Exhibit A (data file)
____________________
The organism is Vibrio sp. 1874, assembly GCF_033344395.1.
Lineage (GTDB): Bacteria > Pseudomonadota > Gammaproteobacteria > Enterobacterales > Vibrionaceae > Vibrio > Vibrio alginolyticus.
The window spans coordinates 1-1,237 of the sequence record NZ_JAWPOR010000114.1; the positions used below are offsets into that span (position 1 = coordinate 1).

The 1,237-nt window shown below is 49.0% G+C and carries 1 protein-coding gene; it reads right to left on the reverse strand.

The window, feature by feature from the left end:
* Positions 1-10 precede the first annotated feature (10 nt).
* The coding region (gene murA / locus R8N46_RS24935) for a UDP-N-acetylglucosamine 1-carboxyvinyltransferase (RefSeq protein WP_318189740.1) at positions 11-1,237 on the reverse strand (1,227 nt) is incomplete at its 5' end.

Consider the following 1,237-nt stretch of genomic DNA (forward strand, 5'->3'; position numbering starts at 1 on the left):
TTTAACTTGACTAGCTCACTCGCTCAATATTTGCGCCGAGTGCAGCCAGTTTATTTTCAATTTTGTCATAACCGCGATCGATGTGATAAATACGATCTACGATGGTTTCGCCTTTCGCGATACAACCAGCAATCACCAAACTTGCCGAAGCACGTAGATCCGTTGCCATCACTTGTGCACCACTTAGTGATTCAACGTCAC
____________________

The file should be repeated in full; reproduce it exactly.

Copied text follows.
The organism is Vibrio sp. 1874, assembly GCF_033344395.1.
Lineage (GTDB): Bacteria > Pseudomonadota > Gammaproteobacteria > Enterobacterales > Vibrionaceae > Vibrio > Vibrio alginolyticus.
The window spans coordinates 1-1,237 of the sequence record NZ_JAWPOR010000114.1; the positions used below are offsets into that span (position 1 = coordinate 1).

The 1,237-nt window shown below is 49.0% G+C and carries 1 protein-coding gene; it reads right to left on the reverse strand.

The window, feature by feature from the left end:
* Positions 1-10 precede the first annotated feature (10 nt).
* The coding region (gene murA / locus R8N46_RS24935) for a UDP-N-acetylglucosamine 1-carboxyvinyltransferase (RefSeq protein WP_318189740.1) at positions 11-1,237 on the reverse strand (1,227 nt) is incomplete at its 5' end.

Consider the following 1,237-nt stretch of genomic DNA (forward strand, 5'->3'; position numbering starts at 1 on the left):
TTTAACTTGACTAGCTCACTCGCTCAATATTTGCGCCGAGTGCAGCCAGTTTATTTTCAATTTTGTCATAACCGCGATCGATGTGATAAATACGATCTACGATGGTTTCGCCTTTCGCGATACAACCAGCAATCACCAAACTTGCCGAAGCACGTAGATCCGTTGCCATCACTTGTGCACCACTTAGTGATTCAACGTCAC